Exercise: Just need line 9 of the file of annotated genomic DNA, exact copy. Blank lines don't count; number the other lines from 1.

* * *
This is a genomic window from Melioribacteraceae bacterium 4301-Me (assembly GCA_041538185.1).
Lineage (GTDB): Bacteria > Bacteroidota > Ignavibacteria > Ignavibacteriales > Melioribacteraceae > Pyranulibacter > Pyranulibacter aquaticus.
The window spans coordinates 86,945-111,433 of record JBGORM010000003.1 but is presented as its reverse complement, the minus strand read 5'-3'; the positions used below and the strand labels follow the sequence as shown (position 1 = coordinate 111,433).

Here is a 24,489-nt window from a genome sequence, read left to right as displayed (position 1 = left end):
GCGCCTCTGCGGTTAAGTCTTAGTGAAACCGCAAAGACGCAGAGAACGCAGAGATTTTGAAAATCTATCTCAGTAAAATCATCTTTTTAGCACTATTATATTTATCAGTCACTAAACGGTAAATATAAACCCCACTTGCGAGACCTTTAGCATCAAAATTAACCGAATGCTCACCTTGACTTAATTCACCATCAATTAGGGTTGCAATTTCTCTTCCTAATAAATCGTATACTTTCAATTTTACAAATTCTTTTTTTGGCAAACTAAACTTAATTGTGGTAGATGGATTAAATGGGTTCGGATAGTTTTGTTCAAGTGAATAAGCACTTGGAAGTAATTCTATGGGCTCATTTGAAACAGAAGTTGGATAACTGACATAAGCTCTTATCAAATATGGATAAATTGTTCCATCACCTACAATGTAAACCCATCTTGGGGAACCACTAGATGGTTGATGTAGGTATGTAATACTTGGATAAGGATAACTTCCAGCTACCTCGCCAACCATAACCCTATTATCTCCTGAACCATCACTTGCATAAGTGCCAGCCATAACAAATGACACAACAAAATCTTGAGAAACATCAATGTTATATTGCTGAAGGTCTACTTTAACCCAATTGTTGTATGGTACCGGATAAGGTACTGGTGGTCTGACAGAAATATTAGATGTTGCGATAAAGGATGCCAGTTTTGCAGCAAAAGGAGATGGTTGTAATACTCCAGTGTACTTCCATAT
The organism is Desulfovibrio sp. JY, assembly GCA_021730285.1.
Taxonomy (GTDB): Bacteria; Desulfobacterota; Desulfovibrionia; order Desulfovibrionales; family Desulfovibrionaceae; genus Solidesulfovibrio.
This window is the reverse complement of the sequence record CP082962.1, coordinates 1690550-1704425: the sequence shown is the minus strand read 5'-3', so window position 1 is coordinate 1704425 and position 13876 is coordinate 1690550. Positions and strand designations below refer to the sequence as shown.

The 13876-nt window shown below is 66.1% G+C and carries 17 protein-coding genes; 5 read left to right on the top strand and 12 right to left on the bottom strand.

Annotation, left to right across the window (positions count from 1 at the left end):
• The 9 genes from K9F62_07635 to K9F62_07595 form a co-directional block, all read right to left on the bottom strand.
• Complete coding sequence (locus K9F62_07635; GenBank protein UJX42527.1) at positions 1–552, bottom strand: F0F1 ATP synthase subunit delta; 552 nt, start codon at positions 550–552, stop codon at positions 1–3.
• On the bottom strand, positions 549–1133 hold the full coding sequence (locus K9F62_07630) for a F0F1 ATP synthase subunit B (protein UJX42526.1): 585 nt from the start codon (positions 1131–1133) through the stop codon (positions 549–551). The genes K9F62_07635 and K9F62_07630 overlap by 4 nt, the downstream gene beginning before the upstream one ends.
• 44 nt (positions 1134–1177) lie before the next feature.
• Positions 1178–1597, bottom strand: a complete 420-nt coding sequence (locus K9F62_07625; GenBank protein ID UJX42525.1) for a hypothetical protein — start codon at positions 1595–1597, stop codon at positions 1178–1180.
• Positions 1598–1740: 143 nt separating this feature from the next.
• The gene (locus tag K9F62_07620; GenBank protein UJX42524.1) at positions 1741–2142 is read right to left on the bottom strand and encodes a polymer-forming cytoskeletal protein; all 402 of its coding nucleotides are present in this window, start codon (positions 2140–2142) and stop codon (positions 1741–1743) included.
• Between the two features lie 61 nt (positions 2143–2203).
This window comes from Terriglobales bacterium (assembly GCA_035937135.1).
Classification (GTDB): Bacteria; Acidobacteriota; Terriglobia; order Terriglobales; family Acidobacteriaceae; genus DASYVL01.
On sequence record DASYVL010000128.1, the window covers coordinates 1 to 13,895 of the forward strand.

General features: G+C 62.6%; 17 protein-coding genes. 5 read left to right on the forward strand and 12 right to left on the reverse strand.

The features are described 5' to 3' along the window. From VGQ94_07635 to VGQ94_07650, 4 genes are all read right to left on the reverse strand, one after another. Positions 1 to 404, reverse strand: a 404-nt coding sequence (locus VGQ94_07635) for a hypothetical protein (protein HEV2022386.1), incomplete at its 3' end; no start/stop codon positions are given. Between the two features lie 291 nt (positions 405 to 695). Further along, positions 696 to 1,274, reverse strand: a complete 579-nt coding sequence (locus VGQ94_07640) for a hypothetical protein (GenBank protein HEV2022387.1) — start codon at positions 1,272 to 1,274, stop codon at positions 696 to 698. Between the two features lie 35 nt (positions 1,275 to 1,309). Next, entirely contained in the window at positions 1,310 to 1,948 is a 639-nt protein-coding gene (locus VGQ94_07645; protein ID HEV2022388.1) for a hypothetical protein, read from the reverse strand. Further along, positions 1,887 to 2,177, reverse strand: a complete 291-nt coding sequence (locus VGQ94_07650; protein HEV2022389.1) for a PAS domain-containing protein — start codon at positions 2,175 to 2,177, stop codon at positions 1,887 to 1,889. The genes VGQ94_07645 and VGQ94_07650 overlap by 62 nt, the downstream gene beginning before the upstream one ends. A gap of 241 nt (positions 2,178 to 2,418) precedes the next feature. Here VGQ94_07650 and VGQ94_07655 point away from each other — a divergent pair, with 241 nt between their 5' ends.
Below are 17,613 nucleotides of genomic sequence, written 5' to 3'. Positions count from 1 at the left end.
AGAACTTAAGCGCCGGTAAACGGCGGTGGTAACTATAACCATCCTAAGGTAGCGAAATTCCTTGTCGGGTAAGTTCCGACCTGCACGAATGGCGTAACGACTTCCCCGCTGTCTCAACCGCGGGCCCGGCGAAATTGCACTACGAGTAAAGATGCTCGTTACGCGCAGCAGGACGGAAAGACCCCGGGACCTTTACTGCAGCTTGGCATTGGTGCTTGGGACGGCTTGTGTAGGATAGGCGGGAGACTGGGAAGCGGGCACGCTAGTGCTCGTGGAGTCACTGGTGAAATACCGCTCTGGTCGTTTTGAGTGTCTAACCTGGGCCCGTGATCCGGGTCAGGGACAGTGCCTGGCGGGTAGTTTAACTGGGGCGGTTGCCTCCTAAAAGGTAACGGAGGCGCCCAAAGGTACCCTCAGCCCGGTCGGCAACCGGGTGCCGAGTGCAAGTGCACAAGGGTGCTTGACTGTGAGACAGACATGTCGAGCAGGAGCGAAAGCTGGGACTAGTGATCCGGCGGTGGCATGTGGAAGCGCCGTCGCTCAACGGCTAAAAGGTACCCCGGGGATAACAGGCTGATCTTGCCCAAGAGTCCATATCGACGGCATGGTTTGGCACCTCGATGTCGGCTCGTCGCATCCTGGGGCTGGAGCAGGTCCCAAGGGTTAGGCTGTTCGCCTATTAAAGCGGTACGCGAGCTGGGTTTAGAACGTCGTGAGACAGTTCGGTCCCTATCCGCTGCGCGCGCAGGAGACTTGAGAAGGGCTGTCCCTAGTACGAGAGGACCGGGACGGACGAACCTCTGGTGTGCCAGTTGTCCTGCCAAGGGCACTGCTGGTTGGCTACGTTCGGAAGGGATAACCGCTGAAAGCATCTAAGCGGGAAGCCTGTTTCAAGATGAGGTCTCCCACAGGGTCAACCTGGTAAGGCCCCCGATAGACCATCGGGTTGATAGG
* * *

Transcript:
The 13876-nt window shown below is 66.1% G+C and carries 17 protein-coding genes; 5 read left to right on the top strand and 12 right to left on the bottom strand.